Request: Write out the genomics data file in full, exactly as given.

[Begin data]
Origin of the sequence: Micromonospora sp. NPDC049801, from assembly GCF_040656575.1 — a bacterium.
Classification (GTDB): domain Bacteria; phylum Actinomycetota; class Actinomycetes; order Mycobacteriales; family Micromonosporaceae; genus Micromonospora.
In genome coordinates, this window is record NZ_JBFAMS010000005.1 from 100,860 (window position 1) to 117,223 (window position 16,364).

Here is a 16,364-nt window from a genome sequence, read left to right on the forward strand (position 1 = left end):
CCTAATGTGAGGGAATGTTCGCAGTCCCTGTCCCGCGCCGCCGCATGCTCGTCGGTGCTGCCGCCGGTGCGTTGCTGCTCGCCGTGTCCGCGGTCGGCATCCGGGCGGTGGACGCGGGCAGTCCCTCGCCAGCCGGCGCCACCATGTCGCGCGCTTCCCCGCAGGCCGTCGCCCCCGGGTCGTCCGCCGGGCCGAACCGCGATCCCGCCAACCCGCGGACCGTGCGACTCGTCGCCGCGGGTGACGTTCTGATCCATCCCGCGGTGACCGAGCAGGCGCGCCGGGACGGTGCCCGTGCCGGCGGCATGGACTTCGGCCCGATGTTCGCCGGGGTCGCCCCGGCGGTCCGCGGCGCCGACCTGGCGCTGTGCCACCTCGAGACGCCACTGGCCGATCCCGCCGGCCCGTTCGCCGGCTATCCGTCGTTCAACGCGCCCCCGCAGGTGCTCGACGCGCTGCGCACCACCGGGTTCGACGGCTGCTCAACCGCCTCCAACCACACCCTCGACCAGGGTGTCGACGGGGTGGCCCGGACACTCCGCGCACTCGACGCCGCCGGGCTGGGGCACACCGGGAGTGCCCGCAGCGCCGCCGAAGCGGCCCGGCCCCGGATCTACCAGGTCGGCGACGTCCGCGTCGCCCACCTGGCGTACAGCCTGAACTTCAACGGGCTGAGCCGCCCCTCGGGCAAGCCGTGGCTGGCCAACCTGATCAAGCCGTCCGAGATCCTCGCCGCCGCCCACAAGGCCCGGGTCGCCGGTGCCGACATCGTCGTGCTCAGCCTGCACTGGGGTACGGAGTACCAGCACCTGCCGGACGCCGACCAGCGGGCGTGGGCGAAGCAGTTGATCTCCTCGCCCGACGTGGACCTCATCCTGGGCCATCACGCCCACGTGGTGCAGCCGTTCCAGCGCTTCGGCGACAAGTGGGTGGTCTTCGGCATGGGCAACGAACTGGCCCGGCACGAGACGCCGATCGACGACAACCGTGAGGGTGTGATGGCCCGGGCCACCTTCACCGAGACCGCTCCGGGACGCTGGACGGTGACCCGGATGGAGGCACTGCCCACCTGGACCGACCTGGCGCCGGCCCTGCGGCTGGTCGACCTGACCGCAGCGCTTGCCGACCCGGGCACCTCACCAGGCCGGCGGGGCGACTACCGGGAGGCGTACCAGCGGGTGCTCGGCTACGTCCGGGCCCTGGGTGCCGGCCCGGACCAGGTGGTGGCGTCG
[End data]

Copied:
Origin of the sequence: Micromonospora sp. NPDC049801, from assembly GCF_040656575.1 — a bacterium.
Classification (GTDB): domain Bacteria; phylum Actinomycetota; class Actinomycetes; order Mycobacteriales; family Micromonosporaceae; genus Micromonospora.
In genome coordinates, this window is record NZ_JBFAMS010000005.1 from 100,860 (window position 1) to 117,223 (window position 16,364).

Here is a 16,364-nt window from a genome sequence, read left to right on the forward strand (position 1 = left end):
CCTAATGTGAGGGAATGTTCGCAGTCCCTGTCCCGCGCCGCCGCATGCTCGTCGGTGCTGCCGCCGGTGCGTTGCTGCTCGCCGTGTCCGCGGTCGGCATCCGGGCGGTGGACGCGGGCAGTCCCTCGCCAGCCGGCGCCACCATGTCGCGCGCTTCCCCGCAGGCCGTCGCCCCCGGGTCGTCCGCCGGGCCGAACCGCGATCCCGCCAACCCGCGGACCGTGCGACTCGTCGCCGCGGGTGACGTTCTGATCCATCCCGCGGTGACCGAGCAGGCGCGCCGGGACGGTGCCCGTGCCGGCGGCATGGACTTCGGCCCGATGTTCGCCGGGGTCGCCCCGGCGGTCCGCGGCGCCGACCTGGCGCTGTGCCACCTCGAGACGCCACTGGCCGATCCCGCCGGCCCGTTCGCCGGCTATCCGTCGTTCAACGCGCCCCCGCAGGTGCTCGACGCGCTGCGCACCACCGGGTTCGACGGCTGCTCAACCGCCTCCAACCACACCCTCGACCAGGGTGTCGACGGGGTGGCCCGGACACTCCGCGCACTCGACGCCGCCGGGCTGGGGCACACCGGGAGTGCCCGCAGCGCCGCCGAAGCGGCCCGGCCCCGGATCTACCAGGTCGGCGACGTCCGCGTCGCCCACCTGGCGTACAGCCTGAACTTCAACGGGCTGAGCCGCCCCTCGGGCAAGCCGTGGCTGGCCAACCTGATCAAGCCGTCCGAGATCCTCGCCGCCGCCCACAAGGCCCGGGTCGCCGGTGCCGACATCGTCGTGCTCAGCCTGCACTGGGGTACGGAGTACCAGCACCTGCCGGACGCCGACCAGCGGGCGTGGGCGAAGCAGTTGATCTCCTCGCCCGACGTGGACCTCATCCTGGGCCATCACGCCCACGTGGTGCAGCCGTTCCAGCGCTTCGGCGACAAGTGGGTGGTCTTCGGCATGGGCAACGAACTGGCCCGGCACGAGACGCCGATCGACGACAACCGTGAGGGTGTGATGGCCCGGGCCACCTTCACCGAGACCGCTCCGGGACGCTGGACGGTGACCCGGATGGAGGCACTGCCCACCTGGACCGACCTGGCGCCGGCCCTGCGGCTGGTCGACCTGACCGCAGCGCTTGCCGACCCGGGCACCTCACCAGGCCGGCGGGGCGACTACCGGGAGGCGTACCAGCGGGTGCTCGGCTACGTCCGGGCCCTGGGTGCCGGCCCGGACCAGGTGGTGGCGTCG